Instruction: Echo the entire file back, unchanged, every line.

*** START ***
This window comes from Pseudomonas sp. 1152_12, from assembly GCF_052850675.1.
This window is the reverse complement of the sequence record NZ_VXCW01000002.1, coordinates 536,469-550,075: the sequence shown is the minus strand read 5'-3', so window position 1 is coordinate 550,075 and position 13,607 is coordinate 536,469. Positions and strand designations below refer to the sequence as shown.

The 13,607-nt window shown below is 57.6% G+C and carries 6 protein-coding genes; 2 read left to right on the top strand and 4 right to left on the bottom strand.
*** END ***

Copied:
This window comes from Pseudomonas sp. 1152_12, from assembly GCF_052850675.1.
This window is the reverse complement of the sequence record NZ_VXCW01000002.1, coordinates 536,469-550,075: the sequence shown is the minus strand read 5'-3', so window position 1 is coordinate 550,075 and position 13,607 is coordinate 536,469. Positions and strand designations below refer to the sequence as shown.

The 13,607-nt window shown below is 57.6% G+C and carries 6 protein-coding genes; 2 read left to right on the top strand and 4 right to left on the bottom strand.